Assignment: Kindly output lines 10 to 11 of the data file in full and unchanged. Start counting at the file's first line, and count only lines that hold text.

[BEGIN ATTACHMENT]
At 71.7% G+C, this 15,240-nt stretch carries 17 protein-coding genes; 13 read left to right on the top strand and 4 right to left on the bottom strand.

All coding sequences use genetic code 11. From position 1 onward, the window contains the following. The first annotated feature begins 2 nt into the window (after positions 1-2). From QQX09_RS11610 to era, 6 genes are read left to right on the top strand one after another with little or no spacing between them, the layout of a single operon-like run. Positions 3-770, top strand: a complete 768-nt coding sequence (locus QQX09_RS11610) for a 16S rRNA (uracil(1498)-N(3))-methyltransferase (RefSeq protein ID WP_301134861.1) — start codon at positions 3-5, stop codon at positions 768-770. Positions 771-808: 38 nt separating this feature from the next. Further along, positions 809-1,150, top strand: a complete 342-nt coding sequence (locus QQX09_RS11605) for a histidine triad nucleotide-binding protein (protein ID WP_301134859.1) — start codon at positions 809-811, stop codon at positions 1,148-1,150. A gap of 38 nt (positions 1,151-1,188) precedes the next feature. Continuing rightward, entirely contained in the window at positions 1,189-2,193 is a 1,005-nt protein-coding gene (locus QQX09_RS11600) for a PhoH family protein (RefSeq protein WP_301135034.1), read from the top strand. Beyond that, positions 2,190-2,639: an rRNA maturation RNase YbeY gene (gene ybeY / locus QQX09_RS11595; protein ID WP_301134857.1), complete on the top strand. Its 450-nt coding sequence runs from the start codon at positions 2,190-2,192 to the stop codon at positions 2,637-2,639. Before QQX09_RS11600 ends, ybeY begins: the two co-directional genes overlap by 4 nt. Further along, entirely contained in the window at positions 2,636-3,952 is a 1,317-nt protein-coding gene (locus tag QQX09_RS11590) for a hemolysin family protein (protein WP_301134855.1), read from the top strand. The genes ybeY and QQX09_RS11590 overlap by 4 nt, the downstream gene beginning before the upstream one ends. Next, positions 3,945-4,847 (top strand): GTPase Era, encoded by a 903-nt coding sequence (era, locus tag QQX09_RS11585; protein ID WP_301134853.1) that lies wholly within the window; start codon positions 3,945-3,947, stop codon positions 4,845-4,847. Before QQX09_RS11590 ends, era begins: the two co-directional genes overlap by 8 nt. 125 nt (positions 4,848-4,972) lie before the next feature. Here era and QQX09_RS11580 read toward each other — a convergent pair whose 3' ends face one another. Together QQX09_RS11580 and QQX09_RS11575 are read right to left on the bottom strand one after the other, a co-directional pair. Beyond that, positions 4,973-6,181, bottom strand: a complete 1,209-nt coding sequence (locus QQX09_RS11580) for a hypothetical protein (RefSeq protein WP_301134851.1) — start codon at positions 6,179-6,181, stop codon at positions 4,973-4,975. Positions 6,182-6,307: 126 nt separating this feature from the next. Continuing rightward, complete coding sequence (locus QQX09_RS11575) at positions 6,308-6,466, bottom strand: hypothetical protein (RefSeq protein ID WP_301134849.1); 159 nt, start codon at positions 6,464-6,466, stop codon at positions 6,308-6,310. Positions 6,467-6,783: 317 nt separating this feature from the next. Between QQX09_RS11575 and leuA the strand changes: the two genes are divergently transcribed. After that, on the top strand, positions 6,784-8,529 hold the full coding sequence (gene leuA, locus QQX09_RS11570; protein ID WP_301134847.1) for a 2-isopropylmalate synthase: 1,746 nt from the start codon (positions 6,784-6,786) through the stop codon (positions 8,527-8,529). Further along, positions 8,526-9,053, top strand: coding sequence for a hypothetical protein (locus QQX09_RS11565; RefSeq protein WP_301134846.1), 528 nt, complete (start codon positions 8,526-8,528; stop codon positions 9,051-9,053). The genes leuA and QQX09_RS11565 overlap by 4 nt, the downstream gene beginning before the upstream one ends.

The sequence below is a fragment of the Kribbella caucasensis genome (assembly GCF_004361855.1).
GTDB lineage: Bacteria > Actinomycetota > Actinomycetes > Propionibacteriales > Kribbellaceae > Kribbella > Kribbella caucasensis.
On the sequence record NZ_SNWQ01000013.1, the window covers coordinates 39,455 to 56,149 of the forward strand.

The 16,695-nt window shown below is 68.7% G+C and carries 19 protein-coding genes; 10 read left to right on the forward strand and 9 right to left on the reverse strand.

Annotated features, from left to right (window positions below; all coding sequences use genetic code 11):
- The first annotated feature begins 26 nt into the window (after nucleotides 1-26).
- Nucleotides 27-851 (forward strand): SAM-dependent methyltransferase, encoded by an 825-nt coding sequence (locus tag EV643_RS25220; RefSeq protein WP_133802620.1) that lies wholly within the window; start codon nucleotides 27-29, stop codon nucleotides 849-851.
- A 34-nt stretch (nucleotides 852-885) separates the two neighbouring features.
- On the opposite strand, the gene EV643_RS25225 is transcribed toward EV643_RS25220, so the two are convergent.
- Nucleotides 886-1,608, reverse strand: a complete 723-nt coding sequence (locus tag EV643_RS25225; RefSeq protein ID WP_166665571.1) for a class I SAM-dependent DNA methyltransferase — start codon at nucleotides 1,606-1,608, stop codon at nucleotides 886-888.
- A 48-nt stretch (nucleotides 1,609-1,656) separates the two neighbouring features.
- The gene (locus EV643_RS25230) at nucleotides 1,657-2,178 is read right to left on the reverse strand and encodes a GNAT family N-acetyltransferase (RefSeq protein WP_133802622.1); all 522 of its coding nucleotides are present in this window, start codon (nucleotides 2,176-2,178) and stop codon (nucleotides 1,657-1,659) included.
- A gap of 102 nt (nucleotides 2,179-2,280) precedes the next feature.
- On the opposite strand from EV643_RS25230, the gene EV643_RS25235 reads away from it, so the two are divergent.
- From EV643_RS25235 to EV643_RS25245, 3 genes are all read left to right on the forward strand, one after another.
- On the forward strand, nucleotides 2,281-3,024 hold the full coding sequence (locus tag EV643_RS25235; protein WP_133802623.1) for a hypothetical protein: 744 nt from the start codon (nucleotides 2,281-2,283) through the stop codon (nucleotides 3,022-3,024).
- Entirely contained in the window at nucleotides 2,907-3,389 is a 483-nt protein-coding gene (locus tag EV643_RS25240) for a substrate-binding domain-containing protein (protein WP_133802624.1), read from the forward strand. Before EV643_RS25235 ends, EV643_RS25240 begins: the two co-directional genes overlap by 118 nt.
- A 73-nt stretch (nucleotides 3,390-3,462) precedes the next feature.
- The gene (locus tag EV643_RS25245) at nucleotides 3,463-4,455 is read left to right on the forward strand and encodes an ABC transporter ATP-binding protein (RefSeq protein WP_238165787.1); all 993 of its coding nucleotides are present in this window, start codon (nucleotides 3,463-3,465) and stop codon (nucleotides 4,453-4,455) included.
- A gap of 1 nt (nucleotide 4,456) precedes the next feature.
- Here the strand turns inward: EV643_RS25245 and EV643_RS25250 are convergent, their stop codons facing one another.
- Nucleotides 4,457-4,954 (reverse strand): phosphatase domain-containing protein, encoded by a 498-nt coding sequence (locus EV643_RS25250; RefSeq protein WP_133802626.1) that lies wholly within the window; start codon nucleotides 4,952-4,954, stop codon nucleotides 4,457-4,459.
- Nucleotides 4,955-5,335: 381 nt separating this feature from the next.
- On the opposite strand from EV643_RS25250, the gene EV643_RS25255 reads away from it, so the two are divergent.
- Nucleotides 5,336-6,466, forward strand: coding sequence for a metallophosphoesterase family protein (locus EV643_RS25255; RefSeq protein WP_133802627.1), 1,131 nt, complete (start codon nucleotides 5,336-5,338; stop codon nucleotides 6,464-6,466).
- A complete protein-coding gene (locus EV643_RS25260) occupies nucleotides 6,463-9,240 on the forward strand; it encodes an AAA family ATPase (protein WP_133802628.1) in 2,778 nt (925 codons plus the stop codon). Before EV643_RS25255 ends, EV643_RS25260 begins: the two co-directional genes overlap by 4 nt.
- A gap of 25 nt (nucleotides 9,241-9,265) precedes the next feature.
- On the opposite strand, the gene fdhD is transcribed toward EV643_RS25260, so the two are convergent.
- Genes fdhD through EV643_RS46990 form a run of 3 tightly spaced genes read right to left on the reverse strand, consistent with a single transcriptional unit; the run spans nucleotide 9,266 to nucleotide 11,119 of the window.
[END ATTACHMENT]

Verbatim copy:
- A 34-nt stretch (nucleotides 852-885) separates the two neighbouring features.
- On the opposite strand, the gene EV643_RS25225 is transcribed toward EV643_RS25220, so the two are convergent.